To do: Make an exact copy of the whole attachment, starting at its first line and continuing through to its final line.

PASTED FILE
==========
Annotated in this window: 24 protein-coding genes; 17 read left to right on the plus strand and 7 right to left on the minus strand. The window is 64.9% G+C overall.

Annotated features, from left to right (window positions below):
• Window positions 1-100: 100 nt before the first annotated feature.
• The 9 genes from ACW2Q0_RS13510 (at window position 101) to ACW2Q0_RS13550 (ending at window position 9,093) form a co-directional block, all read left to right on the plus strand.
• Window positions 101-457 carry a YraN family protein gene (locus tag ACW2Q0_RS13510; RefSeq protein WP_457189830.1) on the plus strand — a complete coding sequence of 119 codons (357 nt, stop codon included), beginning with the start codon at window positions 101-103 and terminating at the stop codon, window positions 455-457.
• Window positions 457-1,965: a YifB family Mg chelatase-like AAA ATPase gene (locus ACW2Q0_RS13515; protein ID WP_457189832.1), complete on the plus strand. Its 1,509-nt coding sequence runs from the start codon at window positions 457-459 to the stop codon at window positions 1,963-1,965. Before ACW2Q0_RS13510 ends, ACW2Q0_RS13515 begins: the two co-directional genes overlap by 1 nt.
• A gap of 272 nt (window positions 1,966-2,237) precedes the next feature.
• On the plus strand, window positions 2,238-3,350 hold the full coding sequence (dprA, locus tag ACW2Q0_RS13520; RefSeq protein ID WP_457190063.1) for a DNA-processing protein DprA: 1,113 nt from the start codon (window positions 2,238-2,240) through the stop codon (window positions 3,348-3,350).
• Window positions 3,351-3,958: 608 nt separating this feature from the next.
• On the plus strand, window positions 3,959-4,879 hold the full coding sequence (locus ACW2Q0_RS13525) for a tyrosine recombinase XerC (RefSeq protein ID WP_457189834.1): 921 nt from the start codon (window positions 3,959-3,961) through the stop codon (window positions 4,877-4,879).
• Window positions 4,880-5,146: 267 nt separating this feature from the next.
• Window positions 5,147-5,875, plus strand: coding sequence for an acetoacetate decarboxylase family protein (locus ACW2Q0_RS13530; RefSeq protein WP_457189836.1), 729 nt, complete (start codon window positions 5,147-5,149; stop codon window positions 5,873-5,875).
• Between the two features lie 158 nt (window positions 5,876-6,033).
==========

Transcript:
Annotated in this window: 24 protein-coding genes; 17 read left to right on the plus strand and 7 right to left on the minus strand. The window is 64.9% G+C overall.

Annotated features, from left to right (window positions below):
• Window positions 1-100: 100 nt before the first annotated feature.
• The 9 genes from ACW2Q0_RS13510 (at window position 101) to ACW2Q0_RS13550 (ending at window position 9,093) form a co-directional block, all read left to right on the plus strand.
• Window positions 101-457 carry a YraN family protein gene (locus tag ACW2Q0_RS13510; RefSeq protein WP_457189830.1) on the plus strand — a complete coding sequence of 119 codons (357 nt, stop codon included), beginning with the start codon at window positions 101-103 and terminating at the stop codon, window positions 455-457.
• Window positions 457-1,965: a YifB family Mg chelatase-like AAA ATPase gene (locus ACW2Q0_RS13515; protein ID WP_457189832.1), complete on the plus strand. Its 1,509-nt coding sequence runs from the start codon at window positions 457-459 to the stop codon at window positions 1,963-1,965. Before ACW2Q0_RS13510 ends, ACW2Q0_RS13515 begins: the two co-directional genes overlap by 1 nt.
• A gap of 272 nt (window positions 1,966-2,237) precedes the next feature.
• On the plus strand, window positions 2,238-3,350 hold the full coding sequence (dprA, locus tag ACW2Q0_RS13520; RefSeq protein ID WP_457190063.1) for a DNA-processing protein DprA: 1,113 nt from the start codon (window positions 2,238-2,240) through the stop codon (window positions 3,348-3,350).
• Window positions 3,351-3,958: 608 nt separating this feature from the next.
• On the plus strand, window positions 3,959-4,879 hold the full coding sequence (locus ACW2Q0_RS13525) for a tyrosine recombinase XerC (RefSeq protein ID WP_457189834.1): 921 nt from the start codon (window positions 3,959-3,961) through the stop codon (window positions 4,877-4,879).
• Window positions 4,880-5,146: 267 nt separating this feature from the next.
• Window positions 5,147-5,875, plus strand: coding sequence for an acetoacetate decarboxylase family protein (locus ACW2Q0_RS13530; RefSeq protein WP_457189836.1), 729 nt, complete (start codon window positions 5,147-5,149; stop codon window positions 5,873-5,875).
• Between the two features lie 158 nt (window positions 5,876-6,033).